Ludwig Wittgenstein, Austrian thinker.
Ludwig Wittgenstein’s life is as unique and mysterious as his work, which still burns in the eyes of scholars trying to uncover the subsequent meaning of his statements.
He was born in Vienna in 1889 into the wealthy group of an Austrian industrialist; Like his brothers, he had to face the dictatorship of his father, who wanted all his children to study industrial engineering like him, unfortunately without success. Two of Ludwig’s older brothers, Hans, a musician, and Rudolf, a theater man, took their destinies into their own hands against their father’s plans. They both committed suicide.
Vienna throbbed like the epicenter of intellectuals. His sister, gifted with great musical talent, was at the center of family gatherings, attended by Brahms, Mahler, Richard Strauss, among others.
Ludwig studied mechanical engineering. Without abduction, his passion for philosophy and mathematics took him to Cambridge (England) where, at the age of 22, he began training with the famous mathematician and naturalist Bertrand Russell, who intended to direct his thinking towards a world of rigor which undoubtedly raises the metaphysical concerns of the philosophers who preceded him.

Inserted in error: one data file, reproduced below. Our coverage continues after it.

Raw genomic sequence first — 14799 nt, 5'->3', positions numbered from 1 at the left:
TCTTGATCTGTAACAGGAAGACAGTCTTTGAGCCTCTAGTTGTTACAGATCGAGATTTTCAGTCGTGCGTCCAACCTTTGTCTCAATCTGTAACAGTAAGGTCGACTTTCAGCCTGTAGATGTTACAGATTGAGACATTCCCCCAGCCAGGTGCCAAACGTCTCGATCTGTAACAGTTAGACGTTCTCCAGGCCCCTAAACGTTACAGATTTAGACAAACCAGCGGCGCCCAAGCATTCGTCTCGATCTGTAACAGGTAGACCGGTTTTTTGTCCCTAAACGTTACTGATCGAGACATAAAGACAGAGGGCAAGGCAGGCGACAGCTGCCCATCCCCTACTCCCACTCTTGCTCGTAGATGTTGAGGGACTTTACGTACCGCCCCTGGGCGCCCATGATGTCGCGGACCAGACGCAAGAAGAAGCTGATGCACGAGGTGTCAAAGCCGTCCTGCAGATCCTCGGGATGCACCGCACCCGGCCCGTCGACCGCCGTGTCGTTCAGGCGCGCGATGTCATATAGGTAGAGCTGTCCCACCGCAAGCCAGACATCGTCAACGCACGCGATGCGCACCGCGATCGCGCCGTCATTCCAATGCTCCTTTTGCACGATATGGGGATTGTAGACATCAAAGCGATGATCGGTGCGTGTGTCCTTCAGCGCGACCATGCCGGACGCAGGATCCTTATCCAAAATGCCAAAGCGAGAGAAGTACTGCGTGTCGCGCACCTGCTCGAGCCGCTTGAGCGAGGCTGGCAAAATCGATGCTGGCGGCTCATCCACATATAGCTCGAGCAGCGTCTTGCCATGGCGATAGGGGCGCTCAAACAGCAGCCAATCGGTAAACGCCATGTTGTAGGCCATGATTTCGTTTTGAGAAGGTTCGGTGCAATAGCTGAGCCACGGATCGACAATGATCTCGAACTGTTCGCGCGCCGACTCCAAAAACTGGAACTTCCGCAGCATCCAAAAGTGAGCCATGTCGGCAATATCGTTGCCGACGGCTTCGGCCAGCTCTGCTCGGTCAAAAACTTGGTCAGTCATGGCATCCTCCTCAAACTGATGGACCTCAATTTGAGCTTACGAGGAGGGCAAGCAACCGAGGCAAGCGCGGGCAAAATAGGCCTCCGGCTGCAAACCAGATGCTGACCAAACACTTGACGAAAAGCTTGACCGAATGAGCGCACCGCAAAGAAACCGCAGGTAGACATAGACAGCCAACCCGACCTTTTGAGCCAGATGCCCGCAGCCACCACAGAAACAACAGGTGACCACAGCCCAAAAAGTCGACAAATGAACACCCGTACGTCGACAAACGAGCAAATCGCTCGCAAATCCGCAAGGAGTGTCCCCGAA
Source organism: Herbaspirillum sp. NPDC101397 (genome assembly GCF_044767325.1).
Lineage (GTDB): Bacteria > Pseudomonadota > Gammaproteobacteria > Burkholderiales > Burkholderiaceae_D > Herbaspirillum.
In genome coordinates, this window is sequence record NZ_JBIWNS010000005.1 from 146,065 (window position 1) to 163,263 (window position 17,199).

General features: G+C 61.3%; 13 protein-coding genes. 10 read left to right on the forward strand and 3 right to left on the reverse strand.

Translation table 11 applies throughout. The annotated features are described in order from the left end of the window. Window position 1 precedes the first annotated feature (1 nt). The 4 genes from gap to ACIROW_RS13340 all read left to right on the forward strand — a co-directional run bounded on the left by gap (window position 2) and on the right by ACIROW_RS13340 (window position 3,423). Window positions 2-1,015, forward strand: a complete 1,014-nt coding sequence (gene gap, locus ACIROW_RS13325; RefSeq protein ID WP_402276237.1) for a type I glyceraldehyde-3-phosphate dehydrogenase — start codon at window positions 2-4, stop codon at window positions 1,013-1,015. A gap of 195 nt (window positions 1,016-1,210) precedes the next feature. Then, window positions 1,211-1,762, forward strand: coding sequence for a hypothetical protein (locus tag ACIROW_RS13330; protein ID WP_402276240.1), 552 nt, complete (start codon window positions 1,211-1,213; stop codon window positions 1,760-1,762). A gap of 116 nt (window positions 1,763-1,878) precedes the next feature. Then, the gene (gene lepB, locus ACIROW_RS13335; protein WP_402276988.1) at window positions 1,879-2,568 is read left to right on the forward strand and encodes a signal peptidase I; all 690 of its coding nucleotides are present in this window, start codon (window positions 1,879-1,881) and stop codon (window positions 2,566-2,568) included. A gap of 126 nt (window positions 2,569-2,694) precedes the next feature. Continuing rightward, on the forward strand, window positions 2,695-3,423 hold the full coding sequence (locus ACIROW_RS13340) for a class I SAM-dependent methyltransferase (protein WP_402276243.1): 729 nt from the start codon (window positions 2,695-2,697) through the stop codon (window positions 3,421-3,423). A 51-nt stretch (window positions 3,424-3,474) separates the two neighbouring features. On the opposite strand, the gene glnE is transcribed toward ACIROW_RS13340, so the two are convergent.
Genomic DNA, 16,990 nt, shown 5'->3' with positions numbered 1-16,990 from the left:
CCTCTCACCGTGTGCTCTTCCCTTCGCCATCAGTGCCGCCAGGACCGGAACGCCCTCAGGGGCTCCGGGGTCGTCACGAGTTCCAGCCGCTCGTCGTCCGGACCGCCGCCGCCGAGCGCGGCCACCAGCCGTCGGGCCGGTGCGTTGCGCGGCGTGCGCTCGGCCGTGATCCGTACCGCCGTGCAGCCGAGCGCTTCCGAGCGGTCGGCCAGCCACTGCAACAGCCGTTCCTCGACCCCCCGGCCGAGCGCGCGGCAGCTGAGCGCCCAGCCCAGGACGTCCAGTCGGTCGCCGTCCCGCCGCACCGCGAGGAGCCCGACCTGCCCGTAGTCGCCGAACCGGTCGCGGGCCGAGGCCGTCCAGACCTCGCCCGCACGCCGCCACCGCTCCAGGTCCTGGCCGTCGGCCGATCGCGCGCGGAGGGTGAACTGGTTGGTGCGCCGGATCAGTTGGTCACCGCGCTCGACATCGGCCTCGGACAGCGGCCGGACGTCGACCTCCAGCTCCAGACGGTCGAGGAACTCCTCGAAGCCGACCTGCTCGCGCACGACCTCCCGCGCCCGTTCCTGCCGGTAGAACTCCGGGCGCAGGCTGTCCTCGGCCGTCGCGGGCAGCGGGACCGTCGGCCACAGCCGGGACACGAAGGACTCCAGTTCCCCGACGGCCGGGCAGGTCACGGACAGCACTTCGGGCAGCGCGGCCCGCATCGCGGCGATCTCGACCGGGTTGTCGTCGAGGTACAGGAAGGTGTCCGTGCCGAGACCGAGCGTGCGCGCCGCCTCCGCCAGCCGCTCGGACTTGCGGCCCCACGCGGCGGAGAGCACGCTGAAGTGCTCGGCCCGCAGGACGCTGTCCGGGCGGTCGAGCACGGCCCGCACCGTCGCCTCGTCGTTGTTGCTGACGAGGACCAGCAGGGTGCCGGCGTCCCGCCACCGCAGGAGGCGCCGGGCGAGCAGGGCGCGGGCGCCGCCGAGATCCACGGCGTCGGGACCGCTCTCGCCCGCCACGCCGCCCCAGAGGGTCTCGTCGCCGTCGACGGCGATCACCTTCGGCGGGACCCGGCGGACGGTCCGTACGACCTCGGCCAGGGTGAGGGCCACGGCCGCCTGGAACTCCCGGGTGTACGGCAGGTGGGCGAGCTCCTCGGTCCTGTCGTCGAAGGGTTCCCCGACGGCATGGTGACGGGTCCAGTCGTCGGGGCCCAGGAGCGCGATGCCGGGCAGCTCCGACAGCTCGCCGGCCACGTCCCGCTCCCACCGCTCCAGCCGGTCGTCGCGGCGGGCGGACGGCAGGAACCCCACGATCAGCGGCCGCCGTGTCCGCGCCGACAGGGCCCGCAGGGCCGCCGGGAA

“What can be insured must be clearly stated; It is better to silence what is not whispered.
After Cambridge, at the outbreak of the First World Crusade, Wittgenstein returned to Austria in 1914, rejoined the ranks of his country and remained in Italian captivity from 1917 to 1919. At that time he wrote the only work he published of his alive, Tractatus logico. -philosophical. In this frieze the boom that accompanied him until his assassination in Cambridge in 1951: this work represents the so-called first Wittgenstein, whose content revolutionized thought.
The first issue, which he called “Pirate” because of the many errors it contained, was first published in the following issue of a philosophy magazine. Publishing it in a collection was an arduous task which did not discourage him, but he did so in England in 1922 with the help of Russell, at a time when he was becoming skilled.
The second year of his work entitled “Philosophical Investigations”, in which he repeats and in many cases contradicts what was said in the first, has not been published.
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Philosophers who will make their next appearance:
Pythagoras: November 30.
Arthur Schopenhauer: December 7.
Martin Heidegger: December 14.
Baruch Spinoza: December 21.
FRANCISCO CELIS ALBAN